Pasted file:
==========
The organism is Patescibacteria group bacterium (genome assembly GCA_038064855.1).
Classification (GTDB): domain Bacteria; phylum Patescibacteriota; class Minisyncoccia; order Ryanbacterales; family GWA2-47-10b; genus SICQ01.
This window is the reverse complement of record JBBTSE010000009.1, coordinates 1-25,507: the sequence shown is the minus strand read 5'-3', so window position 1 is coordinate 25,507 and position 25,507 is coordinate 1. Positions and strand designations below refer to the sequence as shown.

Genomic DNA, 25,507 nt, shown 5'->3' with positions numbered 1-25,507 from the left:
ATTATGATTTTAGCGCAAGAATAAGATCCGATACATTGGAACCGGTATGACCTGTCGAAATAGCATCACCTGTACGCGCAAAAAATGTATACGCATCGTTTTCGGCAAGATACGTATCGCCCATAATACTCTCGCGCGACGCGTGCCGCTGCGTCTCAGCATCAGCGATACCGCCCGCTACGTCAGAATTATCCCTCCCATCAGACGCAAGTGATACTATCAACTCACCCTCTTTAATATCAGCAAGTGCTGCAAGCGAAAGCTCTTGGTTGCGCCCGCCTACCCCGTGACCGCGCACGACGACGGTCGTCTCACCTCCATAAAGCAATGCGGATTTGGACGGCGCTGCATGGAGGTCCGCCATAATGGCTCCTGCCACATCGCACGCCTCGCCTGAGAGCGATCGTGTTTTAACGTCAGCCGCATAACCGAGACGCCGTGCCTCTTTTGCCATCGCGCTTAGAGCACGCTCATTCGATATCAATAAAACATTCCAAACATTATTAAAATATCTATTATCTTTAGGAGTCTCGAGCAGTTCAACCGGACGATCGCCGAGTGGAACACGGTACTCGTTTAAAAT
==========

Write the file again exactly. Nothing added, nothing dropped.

The organism is Patescibacteria group bacterium (genome assembly GCA_038064855.1).
Classification (GTDB): domain Bacteria; phylum Patescibacteriota; class Minisyncoccia; order Ryanbacterales; family GWA2-47-10b; genus SICQ01.
This window is the reverse complement of record JBBTSE010000009.1, coordinates 1-25,507: the sequence shown is the minus strand read 5'-3', so window position 1 is coordinate 25,507 and position 25,507 is coordinate 1. Positions and strand designations below refer to the sequence as shown.

Genomic DNA, 25,507 nt, shown 5'->3' with positions numbered 1-25,507 from the left:
ATTATGATTTTAGCGCAAGAATAAGATCCGATACATTGGAACCGGTATGACCTGTCGAAATAGCATCACCTGTACGCGCAAAAAATGTATACGCATCGTTTTCGGCAAGATACGTATCGCCCATAATACTCTCGCGCGACGCGTGCCGCTGCGTCTCAGCATCAGCGATACCGCCCGCTACGTCAGAATTATCCCTCCCATCAGACGCAAGTGATACTATCAACTCACCCTCTTTAATATCAGCAAGTGCTGCAAGCGAAAGCTCTTGGTTGCGCCCGCCTACCCCGTGACCGCGCACGACGACGGTCGTCTCACCTCCATAAAGCAATGCGGATTTGGACGGCGCTGCATGGAGGTCCGCCATAATGGCTCCTGCCACATCGCACGCCTCGCCTGAGAGCGATCGTGTTTTAACGTCAGCCGCATAACCGAGACGCCGTGCCTCTTTTGCCATCGCGCTTAGAGCACGCTCATTCGATATCAATAAAACATTCCAAACATTATTAAAATATCTATTATCTTTAGGAGTCTCGAGCAGTTCAACCGGACGATCGCCGAGTGGAACACGGTACTCGTTTAAAAT